How could Richard reduce cupping on his countertop? First, he could use narrower width boards like 2x4s. He could rip the 2×10 in half and then join them together which would make two smaller cups rather than one large cup. Or he could use a table saw to make relief cuts on the back of the board in an effort to minimize cupping.
Since the countertop is going to see a lot of moisture he should also seal the countertop really well. Not only just sealing the top and sides, but sealing all exposed edges including the bottom. In Mistakes with Wood Can Cause Your DIY Furniture to Crack we talked about how wood is constantly absorbing and releasing moisture. Just sealing the top will cause the wood to absorb moisture unevenly and can encourage the board to cup or worse yet, crack.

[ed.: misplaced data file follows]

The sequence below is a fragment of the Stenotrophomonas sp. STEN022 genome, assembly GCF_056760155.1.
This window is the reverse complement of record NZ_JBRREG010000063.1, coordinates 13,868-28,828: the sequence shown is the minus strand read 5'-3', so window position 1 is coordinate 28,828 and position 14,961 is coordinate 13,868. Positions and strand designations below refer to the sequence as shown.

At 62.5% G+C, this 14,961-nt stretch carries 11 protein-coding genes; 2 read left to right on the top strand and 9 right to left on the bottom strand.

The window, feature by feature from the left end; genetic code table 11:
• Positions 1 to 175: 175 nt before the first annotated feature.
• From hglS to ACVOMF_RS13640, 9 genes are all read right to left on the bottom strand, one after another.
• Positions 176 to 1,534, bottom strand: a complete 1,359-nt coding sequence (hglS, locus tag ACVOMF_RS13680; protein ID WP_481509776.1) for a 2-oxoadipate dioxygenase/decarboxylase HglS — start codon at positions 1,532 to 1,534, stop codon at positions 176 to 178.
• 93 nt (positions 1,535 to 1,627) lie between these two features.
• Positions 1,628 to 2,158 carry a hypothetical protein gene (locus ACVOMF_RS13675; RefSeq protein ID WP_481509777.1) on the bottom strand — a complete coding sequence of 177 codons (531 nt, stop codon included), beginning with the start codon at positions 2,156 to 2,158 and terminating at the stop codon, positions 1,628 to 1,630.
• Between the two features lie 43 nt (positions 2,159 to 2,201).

Need to Know Pocket Hole Tips for Edge Joints
As far as spacing the pocket holes I double-checked with my friends at Kreg Tool. Although there are no hard and fast spacing rules for edge joints they had some recommendations and I’ll share those with you below. Before we look a the spacing recommendations let’s first look at the technique Richard would use to join the boards.
What is an Edge Joint?
Pocket Hole Spacing from the Ends
My friends at Kreg recommend setting the pocket holes about 2″ from the ends of a board when edge joining. Setting the pocket hole and pocket screw away from the end of the board will help minimize cracking the end of the board.
Tip: I’m picky about the direction of the wood grain for my furniture projects, so I lay out all of the boards first and decide on an eye pleasing grain pattern. Here’s an easy way to keep your panel or table top layout while you drill your pocket holes… draw a triangle or cabinetmaker’s triangle on the back. This way you can reassemble your panel or table top in your desired order.
Pocket Hole Spacing on the Edge